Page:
And they are led by coaches whose strengths are reflected in those numbers. Charlie Weis, named Sunday the Football Writers Association of American national coach of the year, is the offensive game plan guru who has transformed Notre Dame from inept to overpowering on that side of the ball. Jim Tressel, whose approach to football tends to be as conservative as his sideline sweater vest and tie, is all about defense and the kicking game.

Whichever coach loses, it will come as a shock. Neither is accustomed to defeat at this time of year.

Weis hasn't lost a postseason football game since the 1999 AFC championship game, when he was offensive coordinator with the New York Jets. In his run with New England, the Patriots were undefeated in the playoffs.

Tressel has won three straight bowl games, all as an underdog. At year's end he's flat-out hard on his coaching colleagues.

Tressel has made Lloyd Carr's life miserable in November, and he ended Larry Coker's joyride at Miami. (Fact is, life has never been as good for Coker since that yellow hankie landed in the end zone at the 2003 Fiesta Bowl -- and it hit a new low last week with the Hurricanes' shameful lay-down against LSU.)

Charlie Weis
AP PhotoCharlie Weis and ND play seven home games in 2006.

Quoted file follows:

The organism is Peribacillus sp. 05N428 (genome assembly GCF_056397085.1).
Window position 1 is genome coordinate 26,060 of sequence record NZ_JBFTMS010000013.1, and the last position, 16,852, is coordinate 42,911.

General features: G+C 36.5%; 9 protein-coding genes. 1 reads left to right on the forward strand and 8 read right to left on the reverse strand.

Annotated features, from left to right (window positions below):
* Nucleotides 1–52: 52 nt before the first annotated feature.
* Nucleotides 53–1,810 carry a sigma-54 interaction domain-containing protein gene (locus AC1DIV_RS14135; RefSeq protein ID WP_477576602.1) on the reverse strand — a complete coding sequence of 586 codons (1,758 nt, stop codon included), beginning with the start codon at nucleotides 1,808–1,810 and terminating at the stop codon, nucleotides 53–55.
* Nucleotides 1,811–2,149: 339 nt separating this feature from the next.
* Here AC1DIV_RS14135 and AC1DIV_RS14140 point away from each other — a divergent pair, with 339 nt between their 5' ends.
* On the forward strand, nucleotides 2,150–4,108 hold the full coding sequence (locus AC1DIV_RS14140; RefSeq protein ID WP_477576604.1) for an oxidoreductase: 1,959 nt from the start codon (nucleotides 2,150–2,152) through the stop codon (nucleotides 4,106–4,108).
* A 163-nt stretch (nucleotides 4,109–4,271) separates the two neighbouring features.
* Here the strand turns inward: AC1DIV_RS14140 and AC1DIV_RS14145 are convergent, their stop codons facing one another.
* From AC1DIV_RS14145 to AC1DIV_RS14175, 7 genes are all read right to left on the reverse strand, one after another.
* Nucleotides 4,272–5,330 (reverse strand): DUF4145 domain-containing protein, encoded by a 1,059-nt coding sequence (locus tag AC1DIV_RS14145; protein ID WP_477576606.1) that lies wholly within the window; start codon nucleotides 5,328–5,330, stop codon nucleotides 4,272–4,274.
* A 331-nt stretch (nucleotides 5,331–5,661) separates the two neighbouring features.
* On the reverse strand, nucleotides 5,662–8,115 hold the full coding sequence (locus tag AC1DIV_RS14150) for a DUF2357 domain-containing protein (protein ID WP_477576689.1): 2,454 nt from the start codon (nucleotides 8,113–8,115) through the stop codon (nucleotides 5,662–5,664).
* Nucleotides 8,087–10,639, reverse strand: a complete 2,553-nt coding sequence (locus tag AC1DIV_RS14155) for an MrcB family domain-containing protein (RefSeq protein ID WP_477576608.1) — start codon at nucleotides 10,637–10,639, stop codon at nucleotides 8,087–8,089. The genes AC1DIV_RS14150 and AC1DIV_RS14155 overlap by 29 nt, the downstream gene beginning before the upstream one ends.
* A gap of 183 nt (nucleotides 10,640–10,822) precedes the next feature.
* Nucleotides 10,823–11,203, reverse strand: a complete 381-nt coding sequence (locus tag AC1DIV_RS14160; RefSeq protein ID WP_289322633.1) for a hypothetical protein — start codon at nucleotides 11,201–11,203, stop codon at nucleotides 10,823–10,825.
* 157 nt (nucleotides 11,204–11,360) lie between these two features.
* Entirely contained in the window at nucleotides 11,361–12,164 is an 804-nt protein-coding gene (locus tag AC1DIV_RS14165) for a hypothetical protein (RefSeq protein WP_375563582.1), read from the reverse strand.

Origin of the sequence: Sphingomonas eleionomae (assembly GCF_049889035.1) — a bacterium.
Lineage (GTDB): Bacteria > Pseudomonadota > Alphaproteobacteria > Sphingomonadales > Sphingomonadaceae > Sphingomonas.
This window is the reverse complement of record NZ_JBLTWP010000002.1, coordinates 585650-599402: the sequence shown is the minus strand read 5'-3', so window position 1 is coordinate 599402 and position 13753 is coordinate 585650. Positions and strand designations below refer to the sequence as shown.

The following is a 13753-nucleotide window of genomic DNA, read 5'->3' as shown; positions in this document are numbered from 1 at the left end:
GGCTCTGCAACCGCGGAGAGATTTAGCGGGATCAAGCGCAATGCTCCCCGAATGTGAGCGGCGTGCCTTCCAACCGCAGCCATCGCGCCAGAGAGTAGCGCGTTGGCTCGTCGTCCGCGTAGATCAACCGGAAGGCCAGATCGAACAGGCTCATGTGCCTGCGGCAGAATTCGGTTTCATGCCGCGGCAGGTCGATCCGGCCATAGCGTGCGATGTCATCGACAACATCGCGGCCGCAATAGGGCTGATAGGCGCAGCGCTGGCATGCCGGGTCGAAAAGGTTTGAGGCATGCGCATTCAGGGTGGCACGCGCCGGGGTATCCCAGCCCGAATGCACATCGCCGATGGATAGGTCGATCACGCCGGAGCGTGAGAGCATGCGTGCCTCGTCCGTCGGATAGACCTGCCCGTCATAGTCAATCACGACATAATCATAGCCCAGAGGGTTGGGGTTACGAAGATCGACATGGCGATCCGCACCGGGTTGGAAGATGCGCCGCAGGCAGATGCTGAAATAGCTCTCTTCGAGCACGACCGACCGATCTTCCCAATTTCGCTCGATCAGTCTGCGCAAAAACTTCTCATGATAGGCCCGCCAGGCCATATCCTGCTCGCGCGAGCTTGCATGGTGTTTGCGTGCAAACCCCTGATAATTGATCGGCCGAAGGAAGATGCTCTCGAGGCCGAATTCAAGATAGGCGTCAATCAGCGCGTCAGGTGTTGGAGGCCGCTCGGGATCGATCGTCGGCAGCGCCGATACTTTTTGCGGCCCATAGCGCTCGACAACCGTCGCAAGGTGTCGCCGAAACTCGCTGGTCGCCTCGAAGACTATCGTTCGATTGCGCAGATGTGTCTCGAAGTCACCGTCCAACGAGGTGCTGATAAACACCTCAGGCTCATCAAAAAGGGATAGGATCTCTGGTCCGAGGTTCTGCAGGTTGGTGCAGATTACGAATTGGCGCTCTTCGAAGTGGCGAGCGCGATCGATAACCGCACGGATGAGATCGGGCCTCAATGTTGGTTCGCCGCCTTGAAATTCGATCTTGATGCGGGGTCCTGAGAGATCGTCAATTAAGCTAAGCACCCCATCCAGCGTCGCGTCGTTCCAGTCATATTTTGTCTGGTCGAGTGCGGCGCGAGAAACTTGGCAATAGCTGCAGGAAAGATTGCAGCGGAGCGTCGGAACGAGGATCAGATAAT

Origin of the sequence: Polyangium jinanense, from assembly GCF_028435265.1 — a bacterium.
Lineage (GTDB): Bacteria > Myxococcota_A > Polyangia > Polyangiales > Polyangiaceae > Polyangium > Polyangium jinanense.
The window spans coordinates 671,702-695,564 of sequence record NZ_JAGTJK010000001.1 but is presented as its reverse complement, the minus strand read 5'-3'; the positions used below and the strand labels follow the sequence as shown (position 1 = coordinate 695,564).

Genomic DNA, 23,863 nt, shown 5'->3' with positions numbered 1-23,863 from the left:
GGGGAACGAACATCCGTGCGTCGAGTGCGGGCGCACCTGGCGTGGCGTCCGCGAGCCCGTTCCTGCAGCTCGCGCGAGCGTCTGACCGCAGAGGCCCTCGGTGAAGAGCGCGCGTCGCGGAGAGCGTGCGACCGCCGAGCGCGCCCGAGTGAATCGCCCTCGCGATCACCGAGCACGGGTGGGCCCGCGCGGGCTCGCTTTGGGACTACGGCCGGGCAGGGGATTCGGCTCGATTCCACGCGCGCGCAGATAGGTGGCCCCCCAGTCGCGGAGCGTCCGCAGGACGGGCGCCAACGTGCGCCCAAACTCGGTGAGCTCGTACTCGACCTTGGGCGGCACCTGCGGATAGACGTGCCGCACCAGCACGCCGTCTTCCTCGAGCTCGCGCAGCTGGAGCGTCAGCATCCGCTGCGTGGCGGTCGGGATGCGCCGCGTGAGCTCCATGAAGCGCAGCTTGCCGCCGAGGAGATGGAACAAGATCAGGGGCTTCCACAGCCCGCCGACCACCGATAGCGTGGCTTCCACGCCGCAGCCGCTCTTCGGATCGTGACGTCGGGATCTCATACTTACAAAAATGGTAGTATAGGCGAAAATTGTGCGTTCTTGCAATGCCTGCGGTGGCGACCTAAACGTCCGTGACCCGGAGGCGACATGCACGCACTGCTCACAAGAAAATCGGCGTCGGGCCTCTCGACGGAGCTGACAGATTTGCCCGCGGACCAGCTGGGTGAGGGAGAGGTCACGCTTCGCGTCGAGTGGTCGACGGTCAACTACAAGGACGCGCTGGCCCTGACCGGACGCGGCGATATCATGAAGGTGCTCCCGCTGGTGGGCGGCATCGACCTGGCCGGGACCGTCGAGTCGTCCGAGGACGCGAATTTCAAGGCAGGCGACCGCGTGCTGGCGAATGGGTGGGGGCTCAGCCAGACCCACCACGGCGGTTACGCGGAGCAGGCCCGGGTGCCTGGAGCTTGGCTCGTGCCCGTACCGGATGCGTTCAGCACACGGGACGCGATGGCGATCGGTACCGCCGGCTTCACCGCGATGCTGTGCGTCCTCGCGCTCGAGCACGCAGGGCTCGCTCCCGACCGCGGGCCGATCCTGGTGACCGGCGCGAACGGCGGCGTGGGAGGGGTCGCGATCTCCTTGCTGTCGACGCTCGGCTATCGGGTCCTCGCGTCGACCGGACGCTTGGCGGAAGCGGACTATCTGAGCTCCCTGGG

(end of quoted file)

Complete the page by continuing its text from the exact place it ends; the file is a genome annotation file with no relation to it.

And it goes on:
Even if Tressel wins another bowl game here, it's hard to imagine it having a negative effect on Weis' standing in South Bend. The first-year coach is enjoying an extended and passionate honeymoon.

Weis has Notre Dame making its biggest bowl appearance in at least a decade, and the Irish are thisclose to a startlingly rapid return to Godzilla status. Win this game and bring back the talented junior triumvirate of Brady Quinn, Jeff Samardzija and Darius Walker and the gap grows even skinnier.

Before Notre Dame left for Arizona, Weis was asked in a news conference whether he looked at the Fiesta Bowl as an opportunity to tell the country, "We're going full throttle. Notre Dame is back."

Weis' response: "I think you should know the answer by now. If you know me well enough, you can answer that one yourself."

Here's your answer: You'd better believe it.